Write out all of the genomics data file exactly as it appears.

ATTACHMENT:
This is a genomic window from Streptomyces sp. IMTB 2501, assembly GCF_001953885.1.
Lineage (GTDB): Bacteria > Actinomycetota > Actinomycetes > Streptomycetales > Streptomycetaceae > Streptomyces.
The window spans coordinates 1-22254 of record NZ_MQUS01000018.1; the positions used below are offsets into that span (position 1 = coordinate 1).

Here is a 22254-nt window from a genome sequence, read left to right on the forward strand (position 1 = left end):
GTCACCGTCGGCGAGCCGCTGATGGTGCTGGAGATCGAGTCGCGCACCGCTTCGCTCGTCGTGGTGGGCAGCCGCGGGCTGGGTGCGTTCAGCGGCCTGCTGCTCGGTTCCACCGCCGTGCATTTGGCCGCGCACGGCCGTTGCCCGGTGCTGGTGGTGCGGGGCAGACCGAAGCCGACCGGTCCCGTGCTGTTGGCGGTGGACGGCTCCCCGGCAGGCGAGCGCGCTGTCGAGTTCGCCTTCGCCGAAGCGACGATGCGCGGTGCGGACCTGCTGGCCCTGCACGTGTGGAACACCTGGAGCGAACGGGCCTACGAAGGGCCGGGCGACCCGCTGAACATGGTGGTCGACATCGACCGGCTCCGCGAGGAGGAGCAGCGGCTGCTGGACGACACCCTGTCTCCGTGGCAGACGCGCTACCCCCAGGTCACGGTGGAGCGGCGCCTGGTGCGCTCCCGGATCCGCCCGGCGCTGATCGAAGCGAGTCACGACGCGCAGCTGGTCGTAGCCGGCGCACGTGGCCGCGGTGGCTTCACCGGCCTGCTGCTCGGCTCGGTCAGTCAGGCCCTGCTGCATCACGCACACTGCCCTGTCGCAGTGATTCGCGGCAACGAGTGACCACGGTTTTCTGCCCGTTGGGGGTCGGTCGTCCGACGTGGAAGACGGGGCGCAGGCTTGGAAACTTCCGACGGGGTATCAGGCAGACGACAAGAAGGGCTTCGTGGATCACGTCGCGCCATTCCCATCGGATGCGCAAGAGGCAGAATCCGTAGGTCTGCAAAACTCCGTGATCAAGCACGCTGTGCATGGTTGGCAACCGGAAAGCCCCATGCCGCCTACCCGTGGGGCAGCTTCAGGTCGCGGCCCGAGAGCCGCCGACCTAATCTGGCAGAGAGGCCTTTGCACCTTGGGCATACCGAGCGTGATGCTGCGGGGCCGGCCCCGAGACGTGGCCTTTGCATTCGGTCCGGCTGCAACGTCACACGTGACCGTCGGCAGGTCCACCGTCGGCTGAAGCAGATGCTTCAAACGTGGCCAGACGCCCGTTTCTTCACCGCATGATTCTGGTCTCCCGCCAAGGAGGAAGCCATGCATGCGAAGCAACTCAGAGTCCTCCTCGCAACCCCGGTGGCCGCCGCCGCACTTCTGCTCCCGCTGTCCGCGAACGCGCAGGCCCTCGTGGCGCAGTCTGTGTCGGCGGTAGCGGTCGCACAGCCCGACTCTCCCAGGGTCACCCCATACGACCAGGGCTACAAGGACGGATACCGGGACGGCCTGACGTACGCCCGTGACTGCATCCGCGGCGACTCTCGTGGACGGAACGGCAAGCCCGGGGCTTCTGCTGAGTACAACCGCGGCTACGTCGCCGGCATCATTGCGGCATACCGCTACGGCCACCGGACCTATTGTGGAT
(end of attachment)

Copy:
This is a genomic window from Streptomyces sp. IMTB 2501, assembly GCF_001953885.1.
Lineage (GTDB): Bacteria > Actinomycetota > Actinomycetes > Streptomycetales > Streptomycetaceae > Streptomyces.
The window spans coordinates 1-22254 of record NZ_MQUS01000018.1; the positions used below are offsets into that span (position 1 = coordinate 1).

Here is a 22254-nt window from a genome sequence, read left to right on the forward strand (position 1 = left end):
GTCACCGTCGGCGAGCCGCTGATGGTGCTGGAGATCGAGTCGCGCACCGCTTCGCTCGTCGTGGTGGGCAGCCGCGGGCTGGGTGCGTTCAGCGGCCTGCTGCTCGGTTCCACCGCCGTGCATTTGGCCGCGCACGGCCGTTGCCCGGTGCTGGTGGTGCGGGGCAGACCGAAGCCGACCGGTCCCGTGCTGTTGGCGGTGGACGGCTCCCCGGCAGGCGAGCGCGCTGTCGAGTTCGCCTTCGCCGAAGCGACGATGCGCGGTGCGGACCTGCTGGCCCTGCACGTGTGGAACACCTGGAGCGAACGGGCCTACGAAGGGCCGGGCGACCCGCTGAACATGGTGGTCGACATCGACCGGCTCCGCGAGGAGGAGCAGCGGCTGCTGGACGACACCCTGTCTCCGTGGCAGACGCGCTACCCCCAGGTCACGGTGGAGCGGCGCCTGGTGCGCTCCCGGATCCGCCCGGCGCTGATCGAAGCGAGTCACGACGCGCAGCTGGTCGTAGCCGGCGCACGTGGCCGCGGTGGCTTCACCGGCCTGCTGCTCGGCTCGGTCAGTCAGGCCCTGCTGCATCACGCACACTGCCCTGTCGCAGTGATTCGCGGCAACGAGTGACCACGGTTTTCTGCCCGTTGGGGGTCGGTCGTCCGACGTGGAAGACGGGGCGCAGGCTTGGAAACTTCCGACGGGGTATCAGGCAGACGACAAGAAGGGCTTCGTGGATCACGTCGCGCCATTCCCATCGGATGCGCAAGAGGCAGAATCCGTAGGTCTGCAAAACTCCGTGATCAAGCACGCTGTGCATGGTTGGCAACCGGAAAGCCCCATGCCGCCTACCCGTGGGGCAGCTTCAGGTCGCGGCCCGAGAGCCGCCGACCTAATCTGGCAGAGAGGCCTTTGCACCTTGGGCATACCGAGCGTGATGCTGCGGGGCCGGCCCCGAGACGTGGCCTTTGCATTCGGTCCGGCTGCAACGTCACACGTGACCGTCGGCAGGTCCACCGTCGGCTGAAGCAGATGCTTCAAACGTGGCCAGACGCCCGTTTCTTCACCGCATGATTCTGGTCTCCCGCCAAGGAGGAAGCCATGCATGCGAAGCAACTCAGAGTCCTCCTCGCAACCCCGGTGGCCGCCGCCGCACTTCTGCTCCCGCTGTCCGCGAACGCGCAGGCCCTCGTGGCGCAGTCTGTGTCGGCGGTAGCGGTCGCACAGCCCGACTCTCCCAGGGTCACCCCATACGACCAGGGCTACAAGGACGGATACCGGGACGGCCTGACGTACGCCCGTGACTGCATCCGCGGCGACTCTCGTGGACGGAACGGCAAGCCCGGGGCTTCTGCTGAGTACAACCGCGGCTACGTCGCCGGCATCATTGCGGCATACCGCTACGGCCACCGGACCTATTGTGGAT